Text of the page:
A national anthem debate led America to reaffirm freedom of speech. Hong Kong should take note
- Jason Buhi says the US found strength in diversity amid the soul-searching inspired by NFL players’ refusal to stand during the national anthem
- Hong Kong legislators who will soon consider a bill making it a crime to disrespect the Chinese national anthem should consider the consequences of such a law
The saga of Hong Kong implementing China’s 2017 national anthem law has coincided with Americans openly reexamining their policies on national anthem etiquette following the headline-stealing protests of National Football League players. As in other areas, the two countries make for a fascinating comparison.
San Francisco 49er quarterback Colin Kaepernick ignited a controversy by first sitting down, then taking a knee during the national anthem throughout the 2016-2017 football season, to highlight the series of tragic deaths of African Americans at the hands of police officers.
The 49ers, taken by surprise, quickly issued a statement: “In respecting such American principles as freedom of religion and freedom of expression, we recognise the right of an individual to choose and participate, or not, in our celebration of the national anthem.”
The organisation was correct. No law requires American citizens to take particular action during the playing of their national anthem. According to the United States Code, any person present during the playing or singing of the anthem “should” stand at attention with their right hand over their heart. There are no penalties for non-compliance.
More players knelt. A national debate ensued, with opinions coming from the highest levels of American government and society.
In 2016, then president Barack Obama welcomed the national dialogue, saying “I’d rather have young people who are engaged in the argument and trying to think through how they can be part of our democratic process than people who are sitting on the sidelines not paying attention at all.”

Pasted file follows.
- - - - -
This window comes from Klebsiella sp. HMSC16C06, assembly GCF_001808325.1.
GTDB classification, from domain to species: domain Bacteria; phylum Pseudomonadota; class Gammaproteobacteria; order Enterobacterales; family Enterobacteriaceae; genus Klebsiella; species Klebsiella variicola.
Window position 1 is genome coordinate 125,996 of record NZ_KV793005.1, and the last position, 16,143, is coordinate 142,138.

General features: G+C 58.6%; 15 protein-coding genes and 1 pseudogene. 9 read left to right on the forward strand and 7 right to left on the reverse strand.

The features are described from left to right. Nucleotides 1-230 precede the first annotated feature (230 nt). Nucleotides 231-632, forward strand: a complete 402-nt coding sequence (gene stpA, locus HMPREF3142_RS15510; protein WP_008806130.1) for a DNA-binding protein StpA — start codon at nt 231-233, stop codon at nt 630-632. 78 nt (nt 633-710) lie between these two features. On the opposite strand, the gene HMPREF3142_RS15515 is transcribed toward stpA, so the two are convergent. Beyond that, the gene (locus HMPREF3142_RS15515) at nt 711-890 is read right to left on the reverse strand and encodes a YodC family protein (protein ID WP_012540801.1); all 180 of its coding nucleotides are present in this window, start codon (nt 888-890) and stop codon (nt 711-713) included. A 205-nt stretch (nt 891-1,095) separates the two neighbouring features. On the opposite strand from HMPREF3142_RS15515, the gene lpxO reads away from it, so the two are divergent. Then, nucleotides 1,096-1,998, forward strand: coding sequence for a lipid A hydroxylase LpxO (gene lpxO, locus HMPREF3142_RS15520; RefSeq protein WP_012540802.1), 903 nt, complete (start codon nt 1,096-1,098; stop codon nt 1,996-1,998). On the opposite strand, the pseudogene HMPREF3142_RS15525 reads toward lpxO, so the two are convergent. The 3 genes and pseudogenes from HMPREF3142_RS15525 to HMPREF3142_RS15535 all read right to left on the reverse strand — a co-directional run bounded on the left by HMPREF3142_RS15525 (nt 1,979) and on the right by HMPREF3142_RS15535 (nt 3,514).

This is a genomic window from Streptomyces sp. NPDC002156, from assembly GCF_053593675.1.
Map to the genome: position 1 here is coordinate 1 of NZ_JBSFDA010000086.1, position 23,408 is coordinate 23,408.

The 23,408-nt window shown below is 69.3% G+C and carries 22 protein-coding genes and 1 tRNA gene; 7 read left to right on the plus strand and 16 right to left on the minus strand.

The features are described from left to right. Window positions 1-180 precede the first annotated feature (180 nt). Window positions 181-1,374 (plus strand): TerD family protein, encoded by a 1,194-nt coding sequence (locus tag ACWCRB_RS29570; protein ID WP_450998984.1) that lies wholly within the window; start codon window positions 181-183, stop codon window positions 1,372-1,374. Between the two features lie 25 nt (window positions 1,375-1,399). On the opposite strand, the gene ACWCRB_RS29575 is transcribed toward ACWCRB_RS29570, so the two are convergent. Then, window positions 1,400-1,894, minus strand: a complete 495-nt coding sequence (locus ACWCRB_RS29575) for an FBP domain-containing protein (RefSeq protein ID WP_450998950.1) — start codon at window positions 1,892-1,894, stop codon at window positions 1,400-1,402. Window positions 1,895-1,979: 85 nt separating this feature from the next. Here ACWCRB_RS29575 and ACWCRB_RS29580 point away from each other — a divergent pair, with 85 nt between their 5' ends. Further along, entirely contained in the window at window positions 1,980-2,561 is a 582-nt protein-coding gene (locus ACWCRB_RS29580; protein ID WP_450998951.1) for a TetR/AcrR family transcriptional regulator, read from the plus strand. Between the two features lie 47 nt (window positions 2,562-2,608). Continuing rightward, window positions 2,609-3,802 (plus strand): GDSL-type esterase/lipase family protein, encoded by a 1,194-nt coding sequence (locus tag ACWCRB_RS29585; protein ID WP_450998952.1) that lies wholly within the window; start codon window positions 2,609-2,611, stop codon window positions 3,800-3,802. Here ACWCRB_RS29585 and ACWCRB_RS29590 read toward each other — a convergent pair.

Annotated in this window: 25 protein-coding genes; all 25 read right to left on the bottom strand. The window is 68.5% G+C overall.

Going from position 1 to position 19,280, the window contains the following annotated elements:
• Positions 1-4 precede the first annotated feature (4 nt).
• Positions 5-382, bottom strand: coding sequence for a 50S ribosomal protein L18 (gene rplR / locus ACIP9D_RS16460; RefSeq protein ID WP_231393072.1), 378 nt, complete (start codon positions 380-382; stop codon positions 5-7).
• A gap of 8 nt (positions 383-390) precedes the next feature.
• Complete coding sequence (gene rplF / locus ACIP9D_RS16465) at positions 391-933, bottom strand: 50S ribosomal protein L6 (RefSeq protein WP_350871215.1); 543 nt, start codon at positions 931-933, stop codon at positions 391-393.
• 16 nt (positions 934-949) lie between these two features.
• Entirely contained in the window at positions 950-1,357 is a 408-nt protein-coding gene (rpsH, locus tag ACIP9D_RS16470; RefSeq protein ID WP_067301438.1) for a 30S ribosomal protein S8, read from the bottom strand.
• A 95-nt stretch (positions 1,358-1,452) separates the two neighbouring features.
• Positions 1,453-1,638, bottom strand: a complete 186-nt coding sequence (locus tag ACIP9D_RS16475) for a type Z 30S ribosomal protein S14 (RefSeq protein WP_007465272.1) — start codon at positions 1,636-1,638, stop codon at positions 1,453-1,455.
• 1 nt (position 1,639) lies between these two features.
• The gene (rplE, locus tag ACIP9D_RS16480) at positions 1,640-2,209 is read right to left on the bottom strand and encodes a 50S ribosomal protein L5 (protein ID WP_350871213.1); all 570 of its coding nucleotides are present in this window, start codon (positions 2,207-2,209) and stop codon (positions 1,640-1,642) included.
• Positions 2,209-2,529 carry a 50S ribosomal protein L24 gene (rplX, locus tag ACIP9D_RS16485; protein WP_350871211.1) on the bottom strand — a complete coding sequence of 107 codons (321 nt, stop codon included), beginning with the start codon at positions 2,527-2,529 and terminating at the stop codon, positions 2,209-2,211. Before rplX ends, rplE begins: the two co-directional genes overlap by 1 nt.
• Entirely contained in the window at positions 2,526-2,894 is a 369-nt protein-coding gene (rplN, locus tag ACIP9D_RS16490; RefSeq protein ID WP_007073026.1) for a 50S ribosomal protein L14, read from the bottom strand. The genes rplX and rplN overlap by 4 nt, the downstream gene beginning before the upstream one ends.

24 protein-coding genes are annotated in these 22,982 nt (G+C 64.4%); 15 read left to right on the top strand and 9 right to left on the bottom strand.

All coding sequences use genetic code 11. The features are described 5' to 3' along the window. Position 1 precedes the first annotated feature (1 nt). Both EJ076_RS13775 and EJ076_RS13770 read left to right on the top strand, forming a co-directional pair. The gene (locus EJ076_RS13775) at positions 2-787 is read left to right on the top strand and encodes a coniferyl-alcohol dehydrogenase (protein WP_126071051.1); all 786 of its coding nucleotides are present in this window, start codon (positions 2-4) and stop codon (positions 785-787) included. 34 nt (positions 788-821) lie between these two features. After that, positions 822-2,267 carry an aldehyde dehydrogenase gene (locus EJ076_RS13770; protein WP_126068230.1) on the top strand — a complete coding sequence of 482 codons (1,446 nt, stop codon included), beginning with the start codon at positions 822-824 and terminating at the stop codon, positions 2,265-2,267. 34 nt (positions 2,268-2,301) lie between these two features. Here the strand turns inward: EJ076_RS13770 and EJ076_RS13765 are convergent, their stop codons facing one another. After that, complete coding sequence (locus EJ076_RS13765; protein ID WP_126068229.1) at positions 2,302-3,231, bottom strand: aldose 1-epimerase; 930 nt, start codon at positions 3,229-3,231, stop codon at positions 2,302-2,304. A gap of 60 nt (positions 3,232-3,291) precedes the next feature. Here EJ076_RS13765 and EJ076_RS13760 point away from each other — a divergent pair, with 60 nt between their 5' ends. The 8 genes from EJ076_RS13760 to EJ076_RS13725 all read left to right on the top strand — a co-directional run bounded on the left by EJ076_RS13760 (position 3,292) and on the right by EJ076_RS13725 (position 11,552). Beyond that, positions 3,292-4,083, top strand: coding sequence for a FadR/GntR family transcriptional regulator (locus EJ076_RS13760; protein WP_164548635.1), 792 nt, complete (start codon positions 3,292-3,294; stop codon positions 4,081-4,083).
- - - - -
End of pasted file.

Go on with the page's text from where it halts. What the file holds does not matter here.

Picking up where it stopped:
Supreme Court Justice Ruth Bader Ginsburg first called the protest “dumb and disrespectful”, though affirming the athletes’ right to protest, but later expressed regret for her comments, saying they were “inappropriately dismissive and harsh”.
Donald Trump has been critical of the protest, both as a presidential candidate and as president, saying during political rallies in 2017 that football players who kneel during the national anthem ought to be fired by team owners (none have been).
The issue shone a light on Americans’ cherished free speech protections and established common law precedents.
In the 1943 case of West Virginia State Board of Education vs Barnette, the Supreme Court held that the free speech clause of the US Constitution’s First Amendment protects students from being forced to salute the American flag or recite a patriotic poem known as the Pledge of Allegiance at the beginning of the school day.
As Justice Robert H. Jackson wrote for the court, “Probably no deeper division of our people could proceed from any provocation than from finding it necessary to choose what doctrine and whose programme public educational officials shall compel youth to unite in embracing ... It seems trite but necessary to say that the First Amendment to our Constitution was designed to avoid these ends by avoiding these beginnings.”